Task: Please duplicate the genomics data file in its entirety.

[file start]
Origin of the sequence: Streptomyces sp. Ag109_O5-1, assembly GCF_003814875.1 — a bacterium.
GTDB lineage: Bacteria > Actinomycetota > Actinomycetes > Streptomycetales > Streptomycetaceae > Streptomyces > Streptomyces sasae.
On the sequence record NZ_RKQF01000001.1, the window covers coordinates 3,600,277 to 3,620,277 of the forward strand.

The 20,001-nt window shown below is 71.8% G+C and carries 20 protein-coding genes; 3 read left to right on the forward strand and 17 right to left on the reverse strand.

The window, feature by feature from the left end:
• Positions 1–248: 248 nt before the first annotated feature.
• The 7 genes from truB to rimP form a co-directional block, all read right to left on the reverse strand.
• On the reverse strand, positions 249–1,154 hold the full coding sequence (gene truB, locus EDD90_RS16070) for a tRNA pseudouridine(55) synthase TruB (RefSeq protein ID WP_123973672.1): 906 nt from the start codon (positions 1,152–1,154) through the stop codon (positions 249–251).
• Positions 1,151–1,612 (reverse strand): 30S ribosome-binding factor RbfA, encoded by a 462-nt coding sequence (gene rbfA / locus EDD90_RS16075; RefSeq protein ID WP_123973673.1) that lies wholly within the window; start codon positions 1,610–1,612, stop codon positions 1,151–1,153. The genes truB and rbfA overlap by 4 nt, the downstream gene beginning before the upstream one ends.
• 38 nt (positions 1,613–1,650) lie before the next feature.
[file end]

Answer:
Origin of the sequence: Streptomyces sp. Ag109_O5-1, assembly GCF_003814875.1 — a bacterium.
GTDB lineage: Bacteria > Actinomycetota > Actinomycetes > Streptomycetales > Streptomycetaceae > Streptomyces > Streptomyces sasae.
On the sequence record NZ_RKQF01000001.1, the window covers coordinates 3,600,277 to 3,620,277 of the forward strand.

The 20,001-nt window shown below is 71.8% G+C and carries 20 protein-coding genes; 3 read left to right on the forward strand and 17 right to left on the reverse strand.

The window, feature by feature from the left end:
• Positions 1–248: 248 nt before the first annotated feature.
• The 7 genes from truB to rimP form a co-directional block, all read right to left on the reverse strand.
• On the reverse strand, positions 249–1,154 hold the full coding sequence (gene truB, locus EDD90_RS16070) for a tRNA pseudouridine(55) synthase TruB (RefSeq protein ID WP_123973672.1): 906 nt from the start codon (positions 1,152–1,154) through the stop codon (positions 249–251).
• Positions 1,151–1,612 (reverse strand): 30S ribosome-binding factor RbfA, encoded by a 462-nt coding sequence (gene rbfA / locus EDD90_RS16075; RefSeq protein ID WP_123973673.1) that lies wholly within the window; start codon positions 1,610–1,612, stop codon positions 1,151–1,153. The genes truB and rbfA overlap by 4 nt, the downstream gene beginning before the upstream one ends.
• 38 nt (positions 1,613–1,650) lie before the next feature.